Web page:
It's been just over three years since I started Shoto Budo, and I've never once looked back. Although I've sometimes questioned whether or not it's actually possible for me to achieve a black belt, I look around and realize that I'm training with some of the best, and I just know that my ultimate goal of achieving 1st Dan will be possible under their supervision and guidance. Had it not been for Shoto Budo, I'd probably be spending my Tuesday and Wednesday nights sitting in front of the T.V and stuffing my face (I leave that for weekends). I also wouldn't have met all the lovely folk within the organization.
When I started attending training regularly, it really propelled me into the world of martial arts and I've been extremely keen on it ever since, exploring all the different arts and generally learning how to turn my body into a lethal weapon. In the past six months or so I've also attended Thai Boxing, Brazilian Jiu Jitsu, MMA and Boxing classes. I used everything I learned in those classes in order to excel further in what has always been my favourite martial art - Shoto Budo.
Lately, I've really been putting in that extra effort to improve my cardio and general fitness. I've started to cycling to training and back, to both the Tuesday and Wednesday classes. When I'm not cycling or training, I'm focusing on my technique and trying my best to perfect every kick and punch with great precision and power. I also study lots of different martial arts, ranging from Krav Maga to Kickboxing. If my last grading taught me anything, it was that I seriously need to improve my cardio if I'm going to be able to perform to the best of my ability (so basically try not be out of breath before sparring even starts).
Speaking of grading - I hope that I get the opportunity to grade again soon, because I've missed out on a few opportunities before and I can't help but think what belt I might be now had I actually gone to all the grading courses. Despite this, I always tell myself your true ability doesn't show itself in the form of a belt; it shows through your technique and understanding. I may still be an Orange belt, but I feel my opportunity to go for Green is overdue, and so I've been working extremely hard to prepare myself for when the day comes that I get the go ahead for Green.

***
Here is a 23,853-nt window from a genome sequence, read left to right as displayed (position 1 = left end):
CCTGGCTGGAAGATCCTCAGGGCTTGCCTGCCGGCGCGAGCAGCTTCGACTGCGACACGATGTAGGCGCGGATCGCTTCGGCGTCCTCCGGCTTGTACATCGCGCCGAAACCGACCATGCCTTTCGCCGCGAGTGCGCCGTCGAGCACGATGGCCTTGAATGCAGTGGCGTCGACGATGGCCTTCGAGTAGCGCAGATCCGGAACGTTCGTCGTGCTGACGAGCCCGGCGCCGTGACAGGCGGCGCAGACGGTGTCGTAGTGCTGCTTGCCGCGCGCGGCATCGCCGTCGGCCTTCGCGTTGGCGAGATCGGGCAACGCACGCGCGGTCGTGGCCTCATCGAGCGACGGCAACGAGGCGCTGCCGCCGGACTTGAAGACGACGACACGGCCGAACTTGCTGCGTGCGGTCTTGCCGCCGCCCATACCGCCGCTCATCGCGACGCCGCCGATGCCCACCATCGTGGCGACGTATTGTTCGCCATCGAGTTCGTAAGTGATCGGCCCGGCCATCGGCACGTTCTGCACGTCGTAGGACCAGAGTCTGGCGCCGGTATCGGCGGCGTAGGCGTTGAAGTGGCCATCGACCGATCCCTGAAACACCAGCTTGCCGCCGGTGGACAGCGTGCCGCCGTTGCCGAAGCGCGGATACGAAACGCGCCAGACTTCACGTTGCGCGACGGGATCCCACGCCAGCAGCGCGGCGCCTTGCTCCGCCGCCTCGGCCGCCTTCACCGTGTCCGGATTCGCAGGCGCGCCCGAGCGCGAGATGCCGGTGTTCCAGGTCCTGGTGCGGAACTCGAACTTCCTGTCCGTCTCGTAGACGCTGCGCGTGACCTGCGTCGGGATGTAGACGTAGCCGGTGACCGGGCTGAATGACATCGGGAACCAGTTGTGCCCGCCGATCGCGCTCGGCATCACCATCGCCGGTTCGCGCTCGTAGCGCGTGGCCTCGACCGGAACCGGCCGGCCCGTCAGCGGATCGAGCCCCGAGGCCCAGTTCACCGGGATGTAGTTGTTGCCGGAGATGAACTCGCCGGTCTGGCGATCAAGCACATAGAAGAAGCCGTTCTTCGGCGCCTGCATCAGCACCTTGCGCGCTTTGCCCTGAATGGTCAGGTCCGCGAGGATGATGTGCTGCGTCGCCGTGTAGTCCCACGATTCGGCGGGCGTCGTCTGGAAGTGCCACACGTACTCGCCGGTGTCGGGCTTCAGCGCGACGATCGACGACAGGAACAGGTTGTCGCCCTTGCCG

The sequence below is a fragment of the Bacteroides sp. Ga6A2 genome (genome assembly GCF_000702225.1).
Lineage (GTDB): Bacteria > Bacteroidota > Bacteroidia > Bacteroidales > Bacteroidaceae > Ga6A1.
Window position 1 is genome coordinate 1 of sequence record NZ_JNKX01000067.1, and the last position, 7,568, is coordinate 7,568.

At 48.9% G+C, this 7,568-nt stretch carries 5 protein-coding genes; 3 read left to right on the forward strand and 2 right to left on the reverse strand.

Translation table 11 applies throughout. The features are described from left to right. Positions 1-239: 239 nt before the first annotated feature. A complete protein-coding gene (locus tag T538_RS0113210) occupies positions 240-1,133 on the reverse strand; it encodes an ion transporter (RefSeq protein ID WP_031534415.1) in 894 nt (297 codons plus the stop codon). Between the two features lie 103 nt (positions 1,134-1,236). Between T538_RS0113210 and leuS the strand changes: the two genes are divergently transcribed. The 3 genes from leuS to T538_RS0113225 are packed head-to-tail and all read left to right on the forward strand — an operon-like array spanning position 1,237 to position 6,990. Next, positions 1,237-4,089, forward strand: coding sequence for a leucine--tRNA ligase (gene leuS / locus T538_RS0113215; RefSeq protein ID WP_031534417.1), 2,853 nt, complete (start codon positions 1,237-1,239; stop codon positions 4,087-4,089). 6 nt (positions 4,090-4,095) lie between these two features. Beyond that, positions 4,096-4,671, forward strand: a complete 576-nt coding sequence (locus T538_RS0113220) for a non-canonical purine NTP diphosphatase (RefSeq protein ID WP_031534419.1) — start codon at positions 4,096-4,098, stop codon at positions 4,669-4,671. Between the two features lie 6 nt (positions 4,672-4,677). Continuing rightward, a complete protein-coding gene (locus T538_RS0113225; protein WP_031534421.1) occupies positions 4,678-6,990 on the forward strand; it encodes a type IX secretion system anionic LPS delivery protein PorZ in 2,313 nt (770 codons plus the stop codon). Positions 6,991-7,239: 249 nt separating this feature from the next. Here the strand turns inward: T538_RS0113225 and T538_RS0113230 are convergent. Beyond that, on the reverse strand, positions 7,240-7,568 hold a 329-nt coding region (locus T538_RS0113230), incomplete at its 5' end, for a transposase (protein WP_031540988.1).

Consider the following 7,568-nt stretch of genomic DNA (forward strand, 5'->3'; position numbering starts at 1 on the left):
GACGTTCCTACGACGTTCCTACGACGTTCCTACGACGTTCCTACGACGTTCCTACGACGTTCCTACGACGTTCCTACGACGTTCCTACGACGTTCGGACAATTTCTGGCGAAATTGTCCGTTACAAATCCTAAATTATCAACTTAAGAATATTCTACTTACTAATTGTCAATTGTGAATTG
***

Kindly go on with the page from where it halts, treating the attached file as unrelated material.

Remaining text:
Shoto Budo has also helped channel any aggression I feel, which means no more screws and metal plates in my hands or scarred knuckles! Before I started, I had a bit of an anger problem and often misplaced my rage. It sometimes put a strain on my relationship and friendships, and so I started training a lot more to get it out my system in order to prevent it happening so often. Unfortunately, I was still sometimes capable of snapping. I realize now that I was so busy focusing on the physical side of things that I didn't bother to see what I could do to train myself mentally for situations that would anger me. Fortunately, I found the answer within Karate, and I feel a lot more disciplined and controlled now.
To summarize: Martial Arts isn't just a hobby for me; it's a way of life. No matter how many different kinds I try, Shoto Budo will always be the one that matters most to me because it has really helped me mature and keep myself from getting into any trouble. My only regret is not trying it sooner.
Thanks Ross! Nicely put and very honest. I agree with the sentiments and like you, wish I had started sooner (like when I was your age!).
Until the next time, keep your guard up.
Scott has been training in Shoto Budo since 2007 and is a 1st Dan Black Belt. He is working towards his 2nd Dan grading.